Previous research suggested a potential link between drugs commonly prescribed for asthma and heart attacks. This much larger study examined over half a million records and found that there is unlikely to be a link, reassuring patients and GPs that this is a safe treatment for asthma.

Why was this work needed?

Beta-2-agonists are widely prescribed for asthma. Early research suggested that these drugs might lead to higher rates of heart disease, a major cause of heart attacks. Patients and their doctors need to know about the benefits and risks associated with the drugs that they use.

What happened?

Researchers examined the records of over 500,000 adults who were prescribed beta-2-agonists (commonly used for asthma) over a 14 year period and compared these with the records of people who were prescribed a different kind of asthma medication. They compared the rates of heart disease in the two groups to see whether taking beta-2-agonists is linked with an increased level of heart disease.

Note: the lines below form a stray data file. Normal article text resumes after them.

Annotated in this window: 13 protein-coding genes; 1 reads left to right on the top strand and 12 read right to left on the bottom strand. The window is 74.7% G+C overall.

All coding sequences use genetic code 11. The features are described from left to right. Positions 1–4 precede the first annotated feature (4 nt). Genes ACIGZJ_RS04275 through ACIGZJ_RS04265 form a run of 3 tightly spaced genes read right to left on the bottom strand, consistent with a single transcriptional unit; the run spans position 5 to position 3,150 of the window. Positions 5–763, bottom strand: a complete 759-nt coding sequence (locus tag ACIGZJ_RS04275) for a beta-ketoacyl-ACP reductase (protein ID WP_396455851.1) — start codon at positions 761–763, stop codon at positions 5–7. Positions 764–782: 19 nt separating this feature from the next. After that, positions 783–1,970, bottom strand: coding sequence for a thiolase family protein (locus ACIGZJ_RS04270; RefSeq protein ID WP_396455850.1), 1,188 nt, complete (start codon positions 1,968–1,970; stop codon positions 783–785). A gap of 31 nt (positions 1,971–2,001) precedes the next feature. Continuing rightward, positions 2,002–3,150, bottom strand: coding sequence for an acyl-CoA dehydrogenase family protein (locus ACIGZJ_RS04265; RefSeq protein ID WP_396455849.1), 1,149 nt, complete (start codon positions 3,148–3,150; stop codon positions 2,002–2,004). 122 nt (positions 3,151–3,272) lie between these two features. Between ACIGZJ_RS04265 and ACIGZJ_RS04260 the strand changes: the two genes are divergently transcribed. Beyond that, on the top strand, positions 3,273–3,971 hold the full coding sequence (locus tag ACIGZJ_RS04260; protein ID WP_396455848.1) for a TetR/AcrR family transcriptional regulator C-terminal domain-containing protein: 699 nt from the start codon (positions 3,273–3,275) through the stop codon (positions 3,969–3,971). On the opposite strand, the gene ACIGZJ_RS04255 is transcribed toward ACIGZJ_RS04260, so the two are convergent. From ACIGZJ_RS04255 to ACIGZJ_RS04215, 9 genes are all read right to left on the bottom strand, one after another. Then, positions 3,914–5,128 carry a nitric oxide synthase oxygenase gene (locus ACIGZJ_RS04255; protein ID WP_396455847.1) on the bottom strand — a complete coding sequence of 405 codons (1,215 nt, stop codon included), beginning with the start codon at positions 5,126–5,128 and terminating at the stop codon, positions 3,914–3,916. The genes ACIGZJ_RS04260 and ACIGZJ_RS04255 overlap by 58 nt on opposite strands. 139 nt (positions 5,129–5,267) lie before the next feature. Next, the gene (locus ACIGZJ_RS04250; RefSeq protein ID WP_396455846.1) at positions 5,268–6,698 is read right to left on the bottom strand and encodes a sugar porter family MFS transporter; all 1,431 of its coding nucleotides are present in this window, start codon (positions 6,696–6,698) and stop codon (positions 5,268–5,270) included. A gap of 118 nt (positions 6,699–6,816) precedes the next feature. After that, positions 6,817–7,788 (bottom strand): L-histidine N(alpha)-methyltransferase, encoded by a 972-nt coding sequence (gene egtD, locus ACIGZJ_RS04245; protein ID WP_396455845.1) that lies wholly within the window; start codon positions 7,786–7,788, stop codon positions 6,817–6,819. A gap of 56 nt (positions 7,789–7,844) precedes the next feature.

What were the benefits?

This research showed that a link between beta-2-agonists and heart disease is unlikely, reassuring patients and GPs that this is a safe treatment for asthma. Previous studies which had suggested that there may be a risk were based on much smaller numbers, so a particular benefit of this research was that it studied the effects of the drug in a large population, allowing for greater accuracy of the findings and a high level of confidence in the result.

What type of data was involved?

The data for this work came from the Clinical Practice Research Datalink (CPRD).

The data used by researchers was de-personalised.

Who funded and collaborated on this work?

This study was funded by AstraZeneca.

Where can I go for more information?

The pattern of risk of myocardial infarction in patients taking asthma medication